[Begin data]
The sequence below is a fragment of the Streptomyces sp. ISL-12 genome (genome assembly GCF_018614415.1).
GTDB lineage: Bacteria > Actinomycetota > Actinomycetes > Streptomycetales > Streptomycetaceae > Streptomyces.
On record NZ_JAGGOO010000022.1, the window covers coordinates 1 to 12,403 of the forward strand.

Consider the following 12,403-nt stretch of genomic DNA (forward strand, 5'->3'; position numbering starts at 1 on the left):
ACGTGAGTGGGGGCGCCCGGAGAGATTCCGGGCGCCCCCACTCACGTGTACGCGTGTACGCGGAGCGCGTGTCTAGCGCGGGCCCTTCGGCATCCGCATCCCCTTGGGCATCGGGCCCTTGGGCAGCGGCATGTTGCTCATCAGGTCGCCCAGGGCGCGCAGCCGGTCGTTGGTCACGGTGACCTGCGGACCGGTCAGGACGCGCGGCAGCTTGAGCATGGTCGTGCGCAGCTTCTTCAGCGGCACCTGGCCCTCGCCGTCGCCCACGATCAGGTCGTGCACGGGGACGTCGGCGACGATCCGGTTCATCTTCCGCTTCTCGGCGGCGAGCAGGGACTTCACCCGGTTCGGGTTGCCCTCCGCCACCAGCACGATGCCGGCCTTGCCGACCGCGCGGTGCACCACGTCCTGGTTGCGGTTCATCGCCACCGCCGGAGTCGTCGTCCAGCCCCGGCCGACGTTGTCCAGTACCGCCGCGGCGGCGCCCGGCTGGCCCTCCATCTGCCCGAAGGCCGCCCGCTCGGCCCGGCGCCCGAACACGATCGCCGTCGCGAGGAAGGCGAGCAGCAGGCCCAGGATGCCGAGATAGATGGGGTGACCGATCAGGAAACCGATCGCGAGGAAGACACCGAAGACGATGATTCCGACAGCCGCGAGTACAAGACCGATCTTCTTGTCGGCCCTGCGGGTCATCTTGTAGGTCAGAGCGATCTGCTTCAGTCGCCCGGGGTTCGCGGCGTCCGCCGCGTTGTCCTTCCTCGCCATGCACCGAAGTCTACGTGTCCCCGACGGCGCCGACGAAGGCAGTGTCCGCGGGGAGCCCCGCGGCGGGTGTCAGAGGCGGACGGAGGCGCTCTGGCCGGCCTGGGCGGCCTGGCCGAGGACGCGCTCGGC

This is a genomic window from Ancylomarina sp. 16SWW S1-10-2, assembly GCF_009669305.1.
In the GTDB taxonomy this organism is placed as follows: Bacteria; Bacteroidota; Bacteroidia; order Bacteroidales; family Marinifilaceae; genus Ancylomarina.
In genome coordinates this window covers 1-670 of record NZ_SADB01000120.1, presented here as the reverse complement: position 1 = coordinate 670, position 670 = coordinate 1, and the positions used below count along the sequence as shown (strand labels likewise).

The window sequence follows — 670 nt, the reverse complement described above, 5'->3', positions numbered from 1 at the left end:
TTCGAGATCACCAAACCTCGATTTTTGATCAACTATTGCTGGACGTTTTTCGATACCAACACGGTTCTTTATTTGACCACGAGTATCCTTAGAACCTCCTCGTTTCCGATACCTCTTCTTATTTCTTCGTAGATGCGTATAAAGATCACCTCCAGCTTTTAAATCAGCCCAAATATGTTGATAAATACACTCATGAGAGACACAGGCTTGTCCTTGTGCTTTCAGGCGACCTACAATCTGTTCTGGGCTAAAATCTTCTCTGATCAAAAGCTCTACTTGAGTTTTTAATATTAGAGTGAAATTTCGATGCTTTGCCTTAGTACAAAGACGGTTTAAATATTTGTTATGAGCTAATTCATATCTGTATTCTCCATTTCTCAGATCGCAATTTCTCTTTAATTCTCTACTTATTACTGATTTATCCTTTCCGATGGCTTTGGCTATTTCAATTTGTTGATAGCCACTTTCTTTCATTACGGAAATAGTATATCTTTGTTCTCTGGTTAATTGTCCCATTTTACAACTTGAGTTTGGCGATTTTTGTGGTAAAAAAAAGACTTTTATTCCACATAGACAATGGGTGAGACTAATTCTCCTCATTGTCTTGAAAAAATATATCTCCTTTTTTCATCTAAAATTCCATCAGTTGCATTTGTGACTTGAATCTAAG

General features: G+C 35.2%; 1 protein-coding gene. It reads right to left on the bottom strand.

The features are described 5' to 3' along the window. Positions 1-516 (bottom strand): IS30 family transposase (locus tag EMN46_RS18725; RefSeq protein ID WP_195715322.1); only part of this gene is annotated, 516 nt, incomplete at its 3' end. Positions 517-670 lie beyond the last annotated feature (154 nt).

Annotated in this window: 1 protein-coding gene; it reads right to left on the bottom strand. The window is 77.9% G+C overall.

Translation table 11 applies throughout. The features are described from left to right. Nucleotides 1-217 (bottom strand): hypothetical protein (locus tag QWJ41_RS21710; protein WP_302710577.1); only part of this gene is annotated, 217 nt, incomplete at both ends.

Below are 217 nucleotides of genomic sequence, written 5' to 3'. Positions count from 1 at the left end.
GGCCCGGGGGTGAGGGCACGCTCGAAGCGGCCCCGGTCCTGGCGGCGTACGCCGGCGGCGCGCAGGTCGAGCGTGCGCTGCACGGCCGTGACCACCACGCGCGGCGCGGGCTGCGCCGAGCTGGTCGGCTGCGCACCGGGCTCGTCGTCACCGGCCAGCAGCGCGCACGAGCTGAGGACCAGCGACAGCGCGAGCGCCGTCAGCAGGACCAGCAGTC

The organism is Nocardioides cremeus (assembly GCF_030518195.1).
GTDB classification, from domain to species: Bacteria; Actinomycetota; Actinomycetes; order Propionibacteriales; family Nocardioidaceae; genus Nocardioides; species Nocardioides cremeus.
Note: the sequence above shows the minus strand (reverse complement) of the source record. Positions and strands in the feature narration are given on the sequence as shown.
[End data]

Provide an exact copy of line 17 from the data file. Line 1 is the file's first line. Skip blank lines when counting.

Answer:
The organism is Nocardioides cremeus (assembly GCF_030518195.1).